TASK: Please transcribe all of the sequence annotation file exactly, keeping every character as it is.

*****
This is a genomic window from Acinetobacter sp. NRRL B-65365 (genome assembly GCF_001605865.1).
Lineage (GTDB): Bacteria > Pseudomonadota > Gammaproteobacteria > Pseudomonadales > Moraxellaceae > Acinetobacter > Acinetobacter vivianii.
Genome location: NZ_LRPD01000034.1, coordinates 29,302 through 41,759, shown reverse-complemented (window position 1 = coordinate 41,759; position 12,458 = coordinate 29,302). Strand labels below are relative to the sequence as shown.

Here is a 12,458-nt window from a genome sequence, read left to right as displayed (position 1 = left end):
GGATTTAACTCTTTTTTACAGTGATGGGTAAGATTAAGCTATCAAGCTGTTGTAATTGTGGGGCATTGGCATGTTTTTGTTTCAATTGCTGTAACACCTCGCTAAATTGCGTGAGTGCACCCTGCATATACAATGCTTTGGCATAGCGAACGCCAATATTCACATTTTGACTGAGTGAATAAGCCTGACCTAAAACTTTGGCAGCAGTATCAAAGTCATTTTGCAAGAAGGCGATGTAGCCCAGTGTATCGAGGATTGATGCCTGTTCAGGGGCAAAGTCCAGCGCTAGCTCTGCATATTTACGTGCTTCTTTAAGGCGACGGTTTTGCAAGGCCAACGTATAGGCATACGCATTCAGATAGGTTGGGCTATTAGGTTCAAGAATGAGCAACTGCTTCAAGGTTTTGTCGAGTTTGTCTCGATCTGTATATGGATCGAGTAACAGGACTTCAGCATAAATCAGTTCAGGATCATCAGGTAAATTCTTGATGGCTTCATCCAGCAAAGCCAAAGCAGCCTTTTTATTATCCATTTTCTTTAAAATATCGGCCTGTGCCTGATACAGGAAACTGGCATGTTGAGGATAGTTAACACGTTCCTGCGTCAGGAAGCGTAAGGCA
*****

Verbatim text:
This is a genomic window from Acinetobacter sp. NRRL B-65365 (genome assembly GCF_001605865.1).
Lineage (GTDB): Bacteria > Pseudomonadota > Gammaproteobacteria > Pseudomonadales > Moraxellaceae > Acinetobacter > Acinetobacter vivianii.
Genome location: NZ_LRPD01000034.1, coordinates 29,302 through 41,759, shown reverse-complemented (window position 1 = coordinate 41,759; position 12,458 = coordinate 29,302). Strand labels below are relative to the sequence as shown.

Here is a 12,458-nt window from a genome sequence, read left to right as displayed (position 1 = left end):
GGATTTAACTCTTTTTTACAGTGATGGGTAAGATTAAGCTATCAAGCTGTTGTAATTGTGGGGCATTGGCATGTTTTTGTTTCAATTGCTGTAACACCTCGCTAAATTGCGTGAGTGCACCCTGCATATACAATGCTTTGGCATAGCGAACGCCAATATTCACATTTTGACTGAGTGAATAAGCCTGACCTAAAACTTTGGCAGCAGTATCAAAGTCATTTTGCAAGAAGGCGATGTAGCCCAGTGTATCGAGGATTGATGCCTGTTCAGGGGCAAAGTCCAGCGCTAGCTCTGCATATTTACGTGCTTCTTTAAGGCGACGGTTTTGCAAGGCCAACGTATAGGCATACGCATTCAGATAGGTTGGGCTATTAGGTTCAAGAATGAGCAACTGCTTCAAGGTTTTGTCGAGTTTGTCTCGATCTGTATATGGATCGAGTAACAGGACTTCAGCATAAATCAGTTCAGGATCATCAGGTAAATTCTTGATGGCTTCATCCAGCAAAGCCAAAGCAGCCTTTTTATTATCCATTTTCTTTAAAATATCGGCCTGTGCCTGATACAGGAAACTGGCATGTTGAGGATAGTTAACACGTTCCTGCGTCAGGAAGCGTAAGGCA